Clay Aiken Wants Your Vote Again
One morning last fall, Clay Aiken was lounging in bed in his mansion in Durham, North Carolina, reading the news off his phone, when he came across something that made him sit up and say, “Are you”– he mouths the f-word – “kidding me?” The government shutdown was in effect, and Aiken’s congresswoman, Republican Renee Ellmers, had not-so-graciously declined to decline her paycheck, explaining that while she had voted for the shutdown that was depriving hundreds of thousands of their livelihood, she, you know, actually needed the money.
In a fit of indignation, Aiken, former American Idol runner-up and crooner extraordinaire, decided enough was enough. For more than six months, party leaders had been trying to get him to challenge Ellmers, a tough task in an overwhelmingly red district. “People recognized that it couldn’t just be a normal politician up against her,” he says. “We needed somebody who was going to get people to pay attention.’ ‘Now it was time to give it a go.
Roughly a year later, he’s thusly groomed (beige-y jacket, Ken-doll hair, too-white teeth and Willie Stark drawl) and hot (quite literally) on the campaign trail. He’s racing in, late and sweaty, to a Moore County Democratic Party luncheon at the tony Pinehurst country club, where the accents trickle, the iced tea flows, and Aiken sneaks out as soon as the speeches are over. Once in a booth at El -Vaquero Mexican Restaurant – in the same building where, as a kid, he’d played Rolfe in a community-theater production of The Sound of Music – Aiken says he’s trying to do fewer events that feel like pep rallies for the party. “Our common opponent is idiots. And they’re not always in the GOP, are they?”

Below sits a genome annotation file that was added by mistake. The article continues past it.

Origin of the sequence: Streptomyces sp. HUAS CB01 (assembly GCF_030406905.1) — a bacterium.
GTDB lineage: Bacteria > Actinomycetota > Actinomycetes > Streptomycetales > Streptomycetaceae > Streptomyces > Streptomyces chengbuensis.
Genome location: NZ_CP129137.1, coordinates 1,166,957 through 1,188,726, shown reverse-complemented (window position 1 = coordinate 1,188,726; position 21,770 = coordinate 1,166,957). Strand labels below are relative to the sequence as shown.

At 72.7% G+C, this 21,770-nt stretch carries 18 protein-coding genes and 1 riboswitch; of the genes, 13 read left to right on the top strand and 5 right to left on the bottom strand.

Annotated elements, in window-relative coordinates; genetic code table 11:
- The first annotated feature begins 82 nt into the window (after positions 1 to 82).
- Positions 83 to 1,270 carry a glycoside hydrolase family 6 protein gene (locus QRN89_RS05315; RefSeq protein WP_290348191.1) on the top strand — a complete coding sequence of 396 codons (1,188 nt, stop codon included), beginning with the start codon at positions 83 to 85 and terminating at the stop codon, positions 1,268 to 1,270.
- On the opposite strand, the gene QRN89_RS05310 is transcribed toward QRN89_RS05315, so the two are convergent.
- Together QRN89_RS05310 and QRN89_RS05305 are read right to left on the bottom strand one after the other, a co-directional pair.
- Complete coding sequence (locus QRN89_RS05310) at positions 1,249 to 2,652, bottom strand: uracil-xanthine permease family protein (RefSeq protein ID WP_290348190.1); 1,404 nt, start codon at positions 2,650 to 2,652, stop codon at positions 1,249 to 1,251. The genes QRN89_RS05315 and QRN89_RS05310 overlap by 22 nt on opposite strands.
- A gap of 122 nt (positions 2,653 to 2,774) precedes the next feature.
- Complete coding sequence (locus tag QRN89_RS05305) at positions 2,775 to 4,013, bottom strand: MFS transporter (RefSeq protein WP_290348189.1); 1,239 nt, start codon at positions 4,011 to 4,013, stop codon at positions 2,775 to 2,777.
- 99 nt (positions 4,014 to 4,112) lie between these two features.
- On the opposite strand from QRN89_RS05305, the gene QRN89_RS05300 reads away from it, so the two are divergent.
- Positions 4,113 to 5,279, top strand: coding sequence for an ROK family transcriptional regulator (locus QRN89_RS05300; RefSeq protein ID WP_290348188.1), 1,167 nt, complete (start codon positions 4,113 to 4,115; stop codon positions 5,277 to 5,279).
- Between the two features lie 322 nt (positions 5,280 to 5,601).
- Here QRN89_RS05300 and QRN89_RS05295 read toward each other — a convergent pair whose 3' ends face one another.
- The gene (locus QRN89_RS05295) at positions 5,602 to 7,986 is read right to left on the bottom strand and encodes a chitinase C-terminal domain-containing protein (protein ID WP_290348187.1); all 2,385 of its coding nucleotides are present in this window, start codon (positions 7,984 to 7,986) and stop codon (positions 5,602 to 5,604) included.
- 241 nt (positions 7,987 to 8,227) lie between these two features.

“Getting kicked around and having people talk crap about me? Man, I’m a pro at that.”
It may defy credulity that the goofy kid who belted his way into America’s collective affection on Idol should now envision himself a congressman – a case of cognitive dissonance he refers to as the What the Heck Mountain (as in “What the heck is that guy doing running for office?”). But that 24-year-old underdog is now a dapper 35-year-old, buttoned up literally and figuratively, and as surprised at where he has found himself as the rest of us are. “I always liked politics, but I never wanted to run for office, necessarily.” Aiken pauses to reflect. “I did play Clinton in my eighth-grade class debate.”
And he’s still an underdog, a gay Democrat running in a district that voted in favor of an amendment to the state constitution banning same-sex marriage. The race may be unwinnable. Two years ago, Ellmers’ distinguished challenger, retired Army Lt. Col. Steve Wilkins, lost by 14 points. Aiken may be narrowing the gap – a recent conservative poll has him trailing by eight percent – but polling-data aggregator Real Clear Politics predicts an Ellmers victory.
“It’s an uphill battle,” concedes Randy Voller, chairman of the North Carolina Democratic Party. In 2011, the district was redrawn to favor a Republican candidate. That year, political website The Hill placed Ellmers second on a list of “House Members Most Helped by Redistricting.” “If you look at the aggregate vote in 2012, Democrats got 51 percent,” Voller says. “But we only won four congressional seats. The Republicans got nine. With [gerrymandering], you can redraw districts that split through the bedroom pretty much.”
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